Posts Tagged ‘Rock art’

The first language of Te Waipounamu

Rock art is one of the oldest and most significant of the traditional arts, and considered by some an early form of written language: meaningful marks left for others to read. Some of those marks offer a glimpse of the world in the time of moa and pouākai (Haast’s eagle). Earlier that morning I’d witnessed a drawing of the giant eagle soaring across a cave roof at Frenchman’s Gully. In this landscape of hawks and falcons, it’s easy to imagine the artist looking up to see that vast shadow pass above.

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Canterbury rock art recognised

Renowned French archaeologist and cave art authority, Professor Jean Clottes, is keen to put Māori rock art on the international stage and create international opportunities for a young Ngāi Tahu researcher. Professor Clottes, who works as a rock art expert for UNESCO, spent two weeks visiting Māori rock art sites in both the North and…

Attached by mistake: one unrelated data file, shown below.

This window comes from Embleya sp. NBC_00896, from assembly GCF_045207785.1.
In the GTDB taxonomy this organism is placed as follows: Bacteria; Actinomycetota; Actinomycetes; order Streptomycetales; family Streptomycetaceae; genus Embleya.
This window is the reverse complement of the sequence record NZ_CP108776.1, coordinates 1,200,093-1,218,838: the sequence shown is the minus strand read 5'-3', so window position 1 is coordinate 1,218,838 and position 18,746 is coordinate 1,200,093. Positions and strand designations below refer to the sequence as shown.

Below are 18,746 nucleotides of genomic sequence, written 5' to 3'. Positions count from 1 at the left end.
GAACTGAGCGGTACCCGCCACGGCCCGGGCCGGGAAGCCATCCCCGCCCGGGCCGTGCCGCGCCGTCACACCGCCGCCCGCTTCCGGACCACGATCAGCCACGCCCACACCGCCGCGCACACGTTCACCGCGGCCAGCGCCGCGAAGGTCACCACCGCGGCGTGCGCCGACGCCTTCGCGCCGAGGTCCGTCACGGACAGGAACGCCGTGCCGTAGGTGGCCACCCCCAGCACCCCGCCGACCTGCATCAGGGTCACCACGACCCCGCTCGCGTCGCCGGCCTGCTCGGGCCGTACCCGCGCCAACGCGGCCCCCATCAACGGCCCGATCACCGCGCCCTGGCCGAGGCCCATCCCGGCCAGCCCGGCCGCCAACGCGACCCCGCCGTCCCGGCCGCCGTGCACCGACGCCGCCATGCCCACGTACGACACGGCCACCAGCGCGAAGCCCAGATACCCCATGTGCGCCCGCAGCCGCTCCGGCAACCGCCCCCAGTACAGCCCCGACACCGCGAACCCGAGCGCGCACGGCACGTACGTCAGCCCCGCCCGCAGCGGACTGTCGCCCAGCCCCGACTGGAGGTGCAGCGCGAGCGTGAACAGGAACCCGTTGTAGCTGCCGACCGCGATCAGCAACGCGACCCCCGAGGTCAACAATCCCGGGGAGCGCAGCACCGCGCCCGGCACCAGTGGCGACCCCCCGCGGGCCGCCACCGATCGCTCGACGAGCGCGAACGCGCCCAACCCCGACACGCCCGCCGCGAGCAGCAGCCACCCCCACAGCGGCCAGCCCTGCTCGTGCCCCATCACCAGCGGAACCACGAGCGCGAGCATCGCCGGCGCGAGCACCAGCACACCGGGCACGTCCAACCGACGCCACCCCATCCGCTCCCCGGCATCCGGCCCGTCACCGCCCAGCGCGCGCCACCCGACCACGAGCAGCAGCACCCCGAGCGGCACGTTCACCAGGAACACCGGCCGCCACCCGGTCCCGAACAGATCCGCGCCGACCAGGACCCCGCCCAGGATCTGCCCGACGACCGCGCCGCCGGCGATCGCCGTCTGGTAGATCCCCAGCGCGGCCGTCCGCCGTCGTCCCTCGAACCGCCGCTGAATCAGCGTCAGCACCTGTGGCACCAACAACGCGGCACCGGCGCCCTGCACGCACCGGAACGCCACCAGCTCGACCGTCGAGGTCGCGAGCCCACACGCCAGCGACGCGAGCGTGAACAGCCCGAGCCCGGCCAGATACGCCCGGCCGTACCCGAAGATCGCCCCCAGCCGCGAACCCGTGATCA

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Rock art hīkoi

Hundreds of Māori rock art sites have been found scattered all over the Ngāi Tahu takiwā, from Bluff to Kaikōura, and archeologists continue to find more. Last weekend a rōpū of Ngāi Tahu artists went on a hīkoi to visit some of the South Canterbury rock art sites. Ross Hemera (Ngāi Tahu, Waitaha, Ngāti Mamoe),…

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